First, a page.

Chris Brock

A family diagnosis motivates me to make a difference for people with COPD

As a medical professional, I’m inspired every day to make a difference for COPD patients. As a doctor of pharmacy, I came to GSK motivated by the opportunity to have an impact on patient care.

Chris Brock
Chris Brock and his mom, Ruth

Currently, I lead the field medical team for GSK US Respiratory—nearly 50 employees responsible for answering medical-related questions that health care professionals have regarding GSK respiratory medicines.

But, my motivation doesn’t stop with my work. My mother, Ruth, is a 78-year-old woman living with COPD. She started smoking at the age of 12. Smoking at a young age was not uncommon in Kentucky, where she grew up. Growing up in the same area, I remember being in many smoke-filled rooms, smoke-filled homes and smoke-filled cars.

Almost twenty years ago, I noticed my mom started slowing down and having shortness of breath—having to take a break and sit on a bench when she went shopping. She was no longer making trips to the basement to do laundry or down the back steps to the garage freezer. Having a healthcare background, I saw these changes to her lifestyle, which helped lead to her diagnosis after visiting her doctor.

My mom was officially diagnosed with COPD in 2000. It was difficult for her and the entire family, and at times, she has struggled. In 2005, she had a severe exacerbation and nearly died, ending up on a ventilator.

The whole family has united around my mom. I partner with my sister who lives nearby to make sure she has the care and services she needs. I talk to my mom about her healthcare, about her doctor’s appointments, pre-and post-visit concerns, and about COPD and medications, answering her questions. I am proud of mom’s commitment to stop smoking and to focus on her health.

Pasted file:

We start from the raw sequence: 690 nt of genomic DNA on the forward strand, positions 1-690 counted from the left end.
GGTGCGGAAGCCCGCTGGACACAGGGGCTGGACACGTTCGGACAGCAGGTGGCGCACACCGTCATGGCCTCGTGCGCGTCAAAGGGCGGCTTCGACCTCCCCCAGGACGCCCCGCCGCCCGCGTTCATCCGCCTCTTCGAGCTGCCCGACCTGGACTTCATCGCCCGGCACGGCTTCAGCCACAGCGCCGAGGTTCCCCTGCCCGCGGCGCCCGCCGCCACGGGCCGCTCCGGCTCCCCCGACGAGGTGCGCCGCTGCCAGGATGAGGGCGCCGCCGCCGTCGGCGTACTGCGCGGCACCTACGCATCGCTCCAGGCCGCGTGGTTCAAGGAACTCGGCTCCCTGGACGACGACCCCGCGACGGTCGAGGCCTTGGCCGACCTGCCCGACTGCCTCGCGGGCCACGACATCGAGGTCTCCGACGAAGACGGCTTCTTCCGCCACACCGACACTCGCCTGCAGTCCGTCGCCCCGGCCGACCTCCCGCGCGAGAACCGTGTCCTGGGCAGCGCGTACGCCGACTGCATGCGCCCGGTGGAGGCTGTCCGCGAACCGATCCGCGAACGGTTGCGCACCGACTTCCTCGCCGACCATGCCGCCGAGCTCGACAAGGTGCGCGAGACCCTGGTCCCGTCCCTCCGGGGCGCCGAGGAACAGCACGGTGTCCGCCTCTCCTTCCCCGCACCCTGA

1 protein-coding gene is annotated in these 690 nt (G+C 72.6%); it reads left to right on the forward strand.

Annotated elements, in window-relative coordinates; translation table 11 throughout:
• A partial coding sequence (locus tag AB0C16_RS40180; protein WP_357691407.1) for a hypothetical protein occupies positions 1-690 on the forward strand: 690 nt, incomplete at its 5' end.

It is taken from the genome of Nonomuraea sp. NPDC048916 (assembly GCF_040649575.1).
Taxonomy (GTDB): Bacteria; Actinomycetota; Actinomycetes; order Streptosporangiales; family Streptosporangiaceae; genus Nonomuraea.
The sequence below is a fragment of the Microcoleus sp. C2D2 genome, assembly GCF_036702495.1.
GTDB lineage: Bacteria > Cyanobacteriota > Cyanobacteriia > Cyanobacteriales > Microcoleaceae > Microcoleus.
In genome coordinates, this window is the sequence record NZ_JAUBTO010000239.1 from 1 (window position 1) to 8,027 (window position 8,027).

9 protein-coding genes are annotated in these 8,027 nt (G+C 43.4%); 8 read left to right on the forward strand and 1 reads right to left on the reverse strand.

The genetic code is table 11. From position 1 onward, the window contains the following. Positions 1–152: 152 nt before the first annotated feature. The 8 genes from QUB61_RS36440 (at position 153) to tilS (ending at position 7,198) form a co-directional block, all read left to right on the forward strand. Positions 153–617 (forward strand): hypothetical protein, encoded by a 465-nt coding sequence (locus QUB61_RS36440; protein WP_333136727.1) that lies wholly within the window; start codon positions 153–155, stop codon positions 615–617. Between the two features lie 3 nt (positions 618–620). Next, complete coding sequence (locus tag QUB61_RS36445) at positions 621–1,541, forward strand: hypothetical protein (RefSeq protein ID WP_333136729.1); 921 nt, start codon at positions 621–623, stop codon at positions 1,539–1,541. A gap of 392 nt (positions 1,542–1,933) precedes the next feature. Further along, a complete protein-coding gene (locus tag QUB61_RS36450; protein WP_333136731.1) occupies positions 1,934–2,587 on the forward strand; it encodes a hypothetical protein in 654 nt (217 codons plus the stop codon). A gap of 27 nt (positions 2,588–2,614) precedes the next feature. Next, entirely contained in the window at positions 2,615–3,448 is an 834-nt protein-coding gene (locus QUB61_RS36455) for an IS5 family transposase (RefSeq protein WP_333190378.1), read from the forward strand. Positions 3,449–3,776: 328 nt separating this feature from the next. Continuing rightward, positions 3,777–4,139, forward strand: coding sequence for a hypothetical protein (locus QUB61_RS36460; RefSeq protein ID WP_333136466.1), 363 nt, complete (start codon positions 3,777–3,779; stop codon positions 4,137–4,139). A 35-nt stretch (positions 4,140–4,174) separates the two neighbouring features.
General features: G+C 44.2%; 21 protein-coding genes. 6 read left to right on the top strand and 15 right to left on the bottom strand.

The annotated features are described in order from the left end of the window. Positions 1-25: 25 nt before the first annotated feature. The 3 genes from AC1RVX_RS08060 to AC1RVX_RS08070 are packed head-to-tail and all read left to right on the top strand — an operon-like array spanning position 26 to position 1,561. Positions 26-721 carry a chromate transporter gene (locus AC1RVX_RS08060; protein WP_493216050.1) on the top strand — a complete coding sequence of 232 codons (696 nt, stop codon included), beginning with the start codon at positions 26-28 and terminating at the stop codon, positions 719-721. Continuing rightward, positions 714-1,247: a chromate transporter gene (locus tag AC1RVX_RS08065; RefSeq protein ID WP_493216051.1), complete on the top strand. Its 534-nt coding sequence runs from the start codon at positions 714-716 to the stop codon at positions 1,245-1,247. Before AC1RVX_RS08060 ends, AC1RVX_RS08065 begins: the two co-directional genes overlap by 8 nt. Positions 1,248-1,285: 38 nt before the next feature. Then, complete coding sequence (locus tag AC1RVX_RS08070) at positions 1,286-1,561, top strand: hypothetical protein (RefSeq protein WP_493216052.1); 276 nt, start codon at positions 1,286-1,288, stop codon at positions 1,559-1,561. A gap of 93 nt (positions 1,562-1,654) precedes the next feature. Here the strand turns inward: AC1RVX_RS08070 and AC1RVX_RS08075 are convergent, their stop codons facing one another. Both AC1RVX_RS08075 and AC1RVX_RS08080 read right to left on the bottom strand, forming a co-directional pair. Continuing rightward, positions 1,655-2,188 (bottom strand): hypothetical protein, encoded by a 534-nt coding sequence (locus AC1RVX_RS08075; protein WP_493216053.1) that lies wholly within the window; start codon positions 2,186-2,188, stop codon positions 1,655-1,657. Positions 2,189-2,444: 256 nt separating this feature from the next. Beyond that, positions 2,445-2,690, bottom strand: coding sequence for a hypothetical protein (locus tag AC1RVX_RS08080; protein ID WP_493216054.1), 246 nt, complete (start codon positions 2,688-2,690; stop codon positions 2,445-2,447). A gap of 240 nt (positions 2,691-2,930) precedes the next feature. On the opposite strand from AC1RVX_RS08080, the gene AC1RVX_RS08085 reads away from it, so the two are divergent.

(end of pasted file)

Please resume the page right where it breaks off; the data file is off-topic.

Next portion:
"My mom inspires my job at GSK. I am a medical professional, but also a son and caregiver."

Chris Brock

Today, her COPD is controlled by medicine and regular healthcare monitoring, but she is still dependent on others. This means she makes adjustments. While she still lives in her own home, she no longer drives due to the extra effort and walking that comes with having a car. 

However, because she is in control of her disease, she has been able to be there for many important milestones in our family—such as my niece getting married and family trips to church for Easter services.

My mom inspires my job at GSK. I am a medical professional, but also a son and caregiver. When I evaluate new data on COPD and the impact that data is going to have on patient care or while I am meeting with external experts discussing the applications of data to their COPD patients, I ask myself questions like “What does this data mean for people like my mom? What does this mean for her next doctor’s visit?”  

This is what drives me. Every day, I am thankful for the opportunity to support my mom and help my team be the best they can be as we work to help COPD patients live every breath.   

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